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Gas Separation, Applications

Membrane Applications

  1. Adele Brunetti1,
  2. Giuseppe Barbieri1,
  3. Enrico Drioli1,2,3

Published Online: 19 APR 2013

DOI: 10.1002/9781118522318.emst121

Encyclopedia of Membrane Science and Technology

Encyclopedia of Membrane Science and Technology

How to Cite

Brunetti, A., Barbieri, G. and Drioli, E. 2013. Gas Separation, Applications. Encyclopedia of Membrane Science and Technology. 1–30.

Author Information

  1. 1

    Institute on Membrane Technology of the National Research Council of Italy, Rende, Italy

  2. 2

    Hanyang University, Seoul, South Korea

  3. 3

    University of Calabria, Italy

Publication History

  1. Published Online: 19 APR 2013


Membrane-based gas separation (GS) systems are today widely accepted and, in some cases, used as a unit operation for generation, separation, and purification of gases in gas, chemical, petroleum, and allied industries. There are several fields of application of membrane GS, and several membrane materials and membrane modular solutions are available today for the various fields of interest. However, the growth of large-scale industrial applications is still far from reaching the real potential that membrane GS can offer. Together with the investigation of new materials with improved properties, a key role for widespread use of this technology is represented by the development of new knowledge for better utilization of the unit operations already available on the market in integrated membrane systems combining various membrane operations in the industrial process. The role of membrane engineering is crucial to overcome this hurdle.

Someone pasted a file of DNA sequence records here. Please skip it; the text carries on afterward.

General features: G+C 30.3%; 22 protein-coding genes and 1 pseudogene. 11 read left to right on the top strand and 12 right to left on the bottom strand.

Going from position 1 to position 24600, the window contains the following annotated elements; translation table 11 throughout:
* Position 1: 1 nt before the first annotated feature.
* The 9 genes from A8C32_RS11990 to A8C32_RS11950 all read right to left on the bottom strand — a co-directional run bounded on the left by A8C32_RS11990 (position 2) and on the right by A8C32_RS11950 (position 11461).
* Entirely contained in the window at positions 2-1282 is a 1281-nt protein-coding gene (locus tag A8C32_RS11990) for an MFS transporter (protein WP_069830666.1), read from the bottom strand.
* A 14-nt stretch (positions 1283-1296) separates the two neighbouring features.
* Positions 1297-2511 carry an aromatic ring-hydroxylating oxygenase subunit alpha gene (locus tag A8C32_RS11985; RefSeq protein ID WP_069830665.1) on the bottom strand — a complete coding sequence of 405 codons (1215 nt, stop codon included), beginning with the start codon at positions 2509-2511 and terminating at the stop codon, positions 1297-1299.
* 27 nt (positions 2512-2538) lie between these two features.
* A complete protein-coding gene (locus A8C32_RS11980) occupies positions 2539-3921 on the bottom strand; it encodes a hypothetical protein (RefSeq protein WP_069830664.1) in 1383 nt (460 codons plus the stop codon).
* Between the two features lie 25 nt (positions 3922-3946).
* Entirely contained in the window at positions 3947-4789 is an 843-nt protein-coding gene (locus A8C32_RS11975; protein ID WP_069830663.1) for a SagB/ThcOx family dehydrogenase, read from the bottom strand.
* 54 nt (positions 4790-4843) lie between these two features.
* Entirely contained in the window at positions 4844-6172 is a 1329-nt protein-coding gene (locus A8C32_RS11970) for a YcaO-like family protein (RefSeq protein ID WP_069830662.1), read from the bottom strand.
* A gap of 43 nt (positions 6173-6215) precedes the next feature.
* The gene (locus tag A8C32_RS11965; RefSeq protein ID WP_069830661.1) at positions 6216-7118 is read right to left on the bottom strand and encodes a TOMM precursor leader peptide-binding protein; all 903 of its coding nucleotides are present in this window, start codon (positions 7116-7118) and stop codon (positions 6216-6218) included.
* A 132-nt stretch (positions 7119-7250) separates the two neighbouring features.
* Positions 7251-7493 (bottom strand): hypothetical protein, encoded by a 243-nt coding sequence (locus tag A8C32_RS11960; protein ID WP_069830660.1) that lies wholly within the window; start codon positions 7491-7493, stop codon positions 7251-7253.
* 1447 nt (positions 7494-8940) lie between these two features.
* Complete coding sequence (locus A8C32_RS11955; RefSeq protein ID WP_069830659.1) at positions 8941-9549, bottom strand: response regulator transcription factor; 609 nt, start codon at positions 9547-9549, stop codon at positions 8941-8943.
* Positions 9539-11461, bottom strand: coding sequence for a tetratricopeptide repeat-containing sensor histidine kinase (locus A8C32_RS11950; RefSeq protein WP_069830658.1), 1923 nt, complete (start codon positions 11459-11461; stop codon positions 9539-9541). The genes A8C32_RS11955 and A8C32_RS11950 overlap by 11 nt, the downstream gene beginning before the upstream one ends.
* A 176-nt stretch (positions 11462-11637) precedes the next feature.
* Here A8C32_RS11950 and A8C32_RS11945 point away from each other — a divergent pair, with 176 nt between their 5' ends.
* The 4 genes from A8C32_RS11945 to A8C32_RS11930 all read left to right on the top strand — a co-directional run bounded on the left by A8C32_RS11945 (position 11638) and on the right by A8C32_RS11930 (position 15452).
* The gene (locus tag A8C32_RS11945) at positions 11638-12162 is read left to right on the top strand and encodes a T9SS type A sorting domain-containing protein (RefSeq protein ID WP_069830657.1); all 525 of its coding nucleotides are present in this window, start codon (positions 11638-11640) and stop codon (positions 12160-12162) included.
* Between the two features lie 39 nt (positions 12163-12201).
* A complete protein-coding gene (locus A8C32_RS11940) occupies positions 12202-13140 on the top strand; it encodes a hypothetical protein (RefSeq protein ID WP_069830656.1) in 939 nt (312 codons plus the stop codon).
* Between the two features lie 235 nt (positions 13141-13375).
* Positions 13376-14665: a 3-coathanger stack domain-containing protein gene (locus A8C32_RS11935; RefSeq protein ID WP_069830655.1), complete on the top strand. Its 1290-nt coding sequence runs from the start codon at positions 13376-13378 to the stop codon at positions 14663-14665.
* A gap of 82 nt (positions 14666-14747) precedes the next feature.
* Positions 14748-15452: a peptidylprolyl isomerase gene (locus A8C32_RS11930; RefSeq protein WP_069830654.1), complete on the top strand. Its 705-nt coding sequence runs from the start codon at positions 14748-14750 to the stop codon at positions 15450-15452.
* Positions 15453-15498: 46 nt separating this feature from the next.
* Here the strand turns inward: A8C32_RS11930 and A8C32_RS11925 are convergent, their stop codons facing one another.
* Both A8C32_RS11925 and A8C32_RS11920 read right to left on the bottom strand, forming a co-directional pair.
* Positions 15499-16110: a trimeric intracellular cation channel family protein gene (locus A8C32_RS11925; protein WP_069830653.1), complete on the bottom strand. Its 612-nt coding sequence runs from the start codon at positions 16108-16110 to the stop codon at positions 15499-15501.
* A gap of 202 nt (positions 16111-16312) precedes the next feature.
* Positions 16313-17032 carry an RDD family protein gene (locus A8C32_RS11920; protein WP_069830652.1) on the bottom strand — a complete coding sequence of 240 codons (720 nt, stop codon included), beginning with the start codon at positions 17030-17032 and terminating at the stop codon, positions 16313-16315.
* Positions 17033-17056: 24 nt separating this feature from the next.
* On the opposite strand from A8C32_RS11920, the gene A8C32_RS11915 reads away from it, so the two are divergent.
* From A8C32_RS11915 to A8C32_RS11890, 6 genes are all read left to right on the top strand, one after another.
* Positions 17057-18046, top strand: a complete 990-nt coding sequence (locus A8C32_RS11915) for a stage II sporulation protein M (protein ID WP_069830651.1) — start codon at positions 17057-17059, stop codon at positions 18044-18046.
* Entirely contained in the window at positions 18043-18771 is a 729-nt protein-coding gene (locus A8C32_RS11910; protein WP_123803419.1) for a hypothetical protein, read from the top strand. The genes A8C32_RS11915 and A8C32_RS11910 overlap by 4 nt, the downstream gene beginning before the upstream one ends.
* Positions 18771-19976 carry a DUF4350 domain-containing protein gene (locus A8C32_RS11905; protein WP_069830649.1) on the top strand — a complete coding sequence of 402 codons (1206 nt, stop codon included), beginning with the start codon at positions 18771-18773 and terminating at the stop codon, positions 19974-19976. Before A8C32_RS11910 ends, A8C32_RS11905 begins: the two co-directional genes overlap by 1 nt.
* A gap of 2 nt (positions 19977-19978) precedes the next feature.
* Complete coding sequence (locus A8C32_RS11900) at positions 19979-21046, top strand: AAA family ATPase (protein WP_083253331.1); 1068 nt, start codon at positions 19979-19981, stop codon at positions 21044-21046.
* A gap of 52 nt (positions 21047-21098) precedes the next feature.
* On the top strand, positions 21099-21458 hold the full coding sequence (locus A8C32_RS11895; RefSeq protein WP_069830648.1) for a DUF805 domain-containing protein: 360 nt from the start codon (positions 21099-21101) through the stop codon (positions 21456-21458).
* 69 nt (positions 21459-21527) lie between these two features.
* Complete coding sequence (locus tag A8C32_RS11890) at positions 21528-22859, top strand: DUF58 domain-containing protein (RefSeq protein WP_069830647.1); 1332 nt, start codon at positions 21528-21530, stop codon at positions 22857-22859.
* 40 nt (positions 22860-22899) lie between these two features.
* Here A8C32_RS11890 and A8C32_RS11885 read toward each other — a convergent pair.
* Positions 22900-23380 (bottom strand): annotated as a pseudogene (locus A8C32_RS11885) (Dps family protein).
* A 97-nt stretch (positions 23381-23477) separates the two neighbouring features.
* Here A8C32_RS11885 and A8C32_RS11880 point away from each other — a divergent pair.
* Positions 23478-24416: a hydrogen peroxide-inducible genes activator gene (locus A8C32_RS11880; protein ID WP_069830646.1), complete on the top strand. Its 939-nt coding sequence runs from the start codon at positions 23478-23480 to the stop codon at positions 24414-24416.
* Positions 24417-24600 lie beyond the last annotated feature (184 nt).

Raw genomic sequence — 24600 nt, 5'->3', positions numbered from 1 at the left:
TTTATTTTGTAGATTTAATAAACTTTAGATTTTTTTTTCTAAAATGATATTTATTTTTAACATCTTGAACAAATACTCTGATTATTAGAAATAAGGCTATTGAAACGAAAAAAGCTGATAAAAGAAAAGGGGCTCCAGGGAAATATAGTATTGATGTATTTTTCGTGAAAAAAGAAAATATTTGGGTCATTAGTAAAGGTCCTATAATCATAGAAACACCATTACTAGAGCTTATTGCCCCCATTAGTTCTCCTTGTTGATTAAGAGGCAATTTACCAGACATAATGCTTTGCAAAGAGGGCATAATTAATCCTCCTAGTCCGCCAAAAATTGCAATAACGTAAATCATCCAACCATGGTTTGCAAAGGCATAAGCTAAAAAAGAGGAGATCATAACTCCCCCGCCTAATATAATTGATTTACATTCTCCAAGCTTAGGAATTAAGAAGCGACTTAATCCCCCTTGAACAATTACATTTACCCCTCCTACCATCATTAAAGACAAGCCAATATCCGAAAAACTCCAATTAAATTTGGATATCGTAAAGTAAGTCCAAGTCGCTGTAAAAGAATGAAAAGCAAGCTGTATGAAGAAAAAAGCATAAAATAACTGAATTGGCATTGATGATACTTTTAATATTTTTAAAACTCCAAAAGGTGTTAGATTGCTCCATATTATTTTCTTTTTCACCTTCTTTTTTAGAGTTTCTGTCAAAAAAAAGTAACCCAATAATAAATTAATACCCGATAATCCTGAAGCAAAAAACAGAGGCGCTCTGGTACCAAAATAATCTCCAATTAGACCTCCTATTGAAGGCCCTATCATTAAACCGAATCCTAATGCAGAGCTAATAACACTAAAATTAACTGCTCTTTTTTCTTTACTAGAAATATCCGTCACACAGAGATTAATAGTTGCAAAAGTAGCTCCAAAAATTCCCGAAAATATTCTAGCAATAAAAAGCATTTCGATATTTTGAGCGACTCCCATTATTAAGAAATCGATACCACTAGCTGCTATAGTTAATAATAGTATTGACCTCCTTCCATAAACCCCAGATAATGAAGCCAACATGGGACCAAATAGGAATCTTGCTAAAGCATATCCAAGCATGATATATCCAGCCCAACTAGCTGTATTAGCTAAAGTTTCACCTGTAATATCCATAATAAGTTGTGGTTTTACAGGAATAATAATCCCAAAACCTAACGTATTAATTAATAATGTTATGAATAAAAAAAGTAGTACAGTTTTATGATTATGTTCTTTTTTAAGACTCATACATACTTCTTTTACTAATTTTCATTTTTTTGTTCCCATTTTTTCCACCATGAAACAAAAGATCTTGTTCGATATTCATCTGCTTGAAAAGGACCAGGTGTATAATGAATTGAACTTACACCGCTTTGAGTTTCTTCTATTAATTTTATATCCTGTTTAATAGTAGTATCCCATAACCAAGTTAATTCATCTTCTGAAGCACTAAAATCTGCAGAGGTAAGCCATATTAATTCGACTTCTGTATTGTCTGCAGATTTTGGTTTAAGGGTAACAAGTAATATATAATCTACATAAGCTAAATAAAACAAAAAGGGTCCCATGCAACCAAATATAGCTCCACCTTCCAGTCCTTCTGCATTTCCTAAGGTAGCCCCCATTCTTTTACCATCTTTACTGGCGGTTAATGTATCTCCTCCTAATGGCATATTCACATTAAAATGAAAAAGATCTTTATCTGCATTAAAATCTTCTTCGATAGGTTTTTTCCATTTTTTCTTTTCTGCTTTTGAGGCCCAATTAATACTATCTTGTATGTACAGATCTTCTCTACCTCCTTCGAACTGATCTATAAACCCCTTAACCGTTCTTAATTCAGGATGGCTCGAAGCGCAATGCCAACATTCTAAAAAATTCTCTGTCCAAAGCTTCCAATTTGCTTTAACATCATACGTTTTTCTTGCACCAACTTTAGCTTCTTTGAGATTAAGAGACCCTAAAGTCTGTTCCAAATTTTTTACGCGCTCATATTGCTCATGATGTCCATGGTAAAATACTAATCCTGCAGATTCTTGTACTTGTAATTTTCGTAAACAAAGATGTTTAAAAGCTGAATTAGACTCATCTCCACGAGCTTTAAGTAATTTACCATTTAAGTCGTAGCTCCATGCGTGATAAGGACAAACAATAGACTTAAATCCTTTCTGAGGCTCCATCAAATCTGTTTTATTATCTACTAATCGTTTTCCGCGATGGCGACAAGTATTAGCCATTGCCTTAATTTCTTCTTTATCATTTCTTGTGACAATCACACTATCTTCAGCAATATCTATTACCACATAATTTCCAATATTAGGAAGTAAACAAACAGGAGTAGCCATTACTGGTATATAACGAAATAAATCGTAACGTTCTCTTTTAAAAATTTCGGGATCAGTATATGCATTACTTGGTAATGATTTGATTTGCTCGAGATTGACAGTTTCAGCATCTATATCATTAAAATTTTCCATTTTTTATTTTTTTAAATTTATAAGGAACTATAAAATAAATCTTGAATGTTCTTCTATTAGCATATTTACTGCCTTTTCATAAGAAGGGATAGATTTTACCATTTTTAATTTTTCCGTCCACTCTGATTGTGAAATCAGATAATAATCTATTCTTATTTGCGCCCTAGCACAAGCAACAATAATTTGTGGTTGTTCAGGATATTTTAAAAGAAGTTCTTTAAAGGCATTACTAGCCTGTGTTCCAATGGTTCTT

This article describes the application fields of membranes in GS. In addition, it addresses the critical needs in the development of this technology and some of the factors that are impeding the growth of GS membranes. After an overview on the membrane materials and membrane modules now available on the market, or being studied in the laboratory, a description of the main GS processes involving membranes is presented, as well as a comparison with traditional technologies currently in use.


  • gas separation;
  • membrane engineering;
  • membrane modules;
  • membrane reactors;
  • precombustion;
  • postcombustion;
  • hydrogen;
  • carbon dioxide